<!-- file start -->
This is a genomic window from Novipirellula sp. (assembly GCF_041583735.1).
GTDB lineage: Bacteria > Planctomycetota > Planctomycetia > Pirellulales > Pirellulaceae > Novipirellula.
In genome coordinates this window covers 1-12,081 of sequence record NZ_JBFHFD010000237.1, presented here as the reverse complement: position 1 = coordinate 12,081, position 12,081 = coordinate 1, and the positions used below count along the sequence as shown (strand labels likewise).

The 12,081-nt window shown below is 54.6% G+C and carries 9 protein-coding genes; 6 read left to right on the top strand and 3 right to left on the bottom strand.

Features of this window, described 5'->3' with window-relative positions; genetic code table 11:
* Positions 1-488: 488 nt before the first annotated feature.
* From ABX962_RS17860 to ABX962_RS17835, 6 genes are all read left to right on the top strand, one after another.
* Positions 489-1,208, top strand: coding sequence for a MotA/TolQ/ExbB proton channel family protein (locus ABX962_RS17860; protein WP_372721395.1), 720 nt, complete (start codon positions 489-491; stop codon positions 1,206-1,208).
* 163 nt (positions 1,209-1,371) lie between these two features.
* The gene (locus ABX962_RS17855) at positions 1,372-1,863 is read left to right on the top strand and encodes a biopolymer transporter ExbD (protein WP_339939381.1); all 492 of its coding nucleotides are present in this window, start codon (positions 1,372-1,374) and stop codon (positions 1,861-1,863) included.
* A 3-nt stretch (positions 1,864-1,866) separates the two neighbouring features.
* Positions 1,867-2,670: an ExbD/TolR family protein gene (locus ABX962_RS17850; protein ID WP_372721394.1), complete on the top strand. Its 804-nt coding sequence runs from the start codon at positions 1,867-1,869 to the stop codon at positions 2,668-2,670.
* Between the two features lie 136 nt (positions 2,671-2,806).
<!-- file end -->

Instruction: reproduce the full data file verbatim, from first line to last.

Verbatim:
This is a genomic window from Novipirellula sp. (assembly GCF_041583735.1).
GTDB lineage: Bacteria > Planctomycetota > Planctomycetia > Pirellulales > Pirellulaceae > Novipirellula.
In genome coordinates this window covers 1-12,081 of sequence record NZ_JBFHFD010000237.1, presented here as the reverse complement: position 1 = coordinate 12,081, position 12,081 = coordinate 1, and the positions used below count along the sequence as shown (strand labels likewise).

The 12,081-nt window shown below is 54.6% G+C and carries 9 protein-coding genes; 6 read left to right on the top strand and 3 right to left on the bottom strand.

Features of this window, described 5'->3' with window-relative positions; genetic code table 11:
* Positions 1-488: 488 nt before the first annotated feature.
* From ABX962_RS17860 to ABX962_RS17835, 6 genes are all read left to right on the top strand, one after another.
* Positions 489-1,208, top strand: coding sequence for a MotA/TolQ/ExbB proton channel family protein (locus ABX962_RS17860; protein WP_372721395.1), 720 nt, complete (start codon positions 489-491; stop codon positions 1,206-1,208).
* 163 nt (positions 1,209-1,371) lie between these two features.
* The gene (locus ABX962_RS17855) at positions 1,372-1,863 is read left to right on the top strand and encodes a biopolymer transporter ExbD (protein WP_339939381.1); all 492 of its coding nucleotides are present in this window, start codon (positions 1,372-1,374) and stop codon (positions 1,861-1,863) included.
* A 3-nt stretch (positions 1,864-1,866) separates the two neighbouring features.
* Positions 1,867-2,670: an ExbD/TolR family protein gene (locus ABX962_RS17850; protein ID WP_372721394.1), complete on the top strand. Its 804-nt coding sequence runs from the start codon at positions 1,867-1,869 to the stop codon at positions 2,668-2,670.
* Between the two features lie 136 nt (positions 2,671-2,806).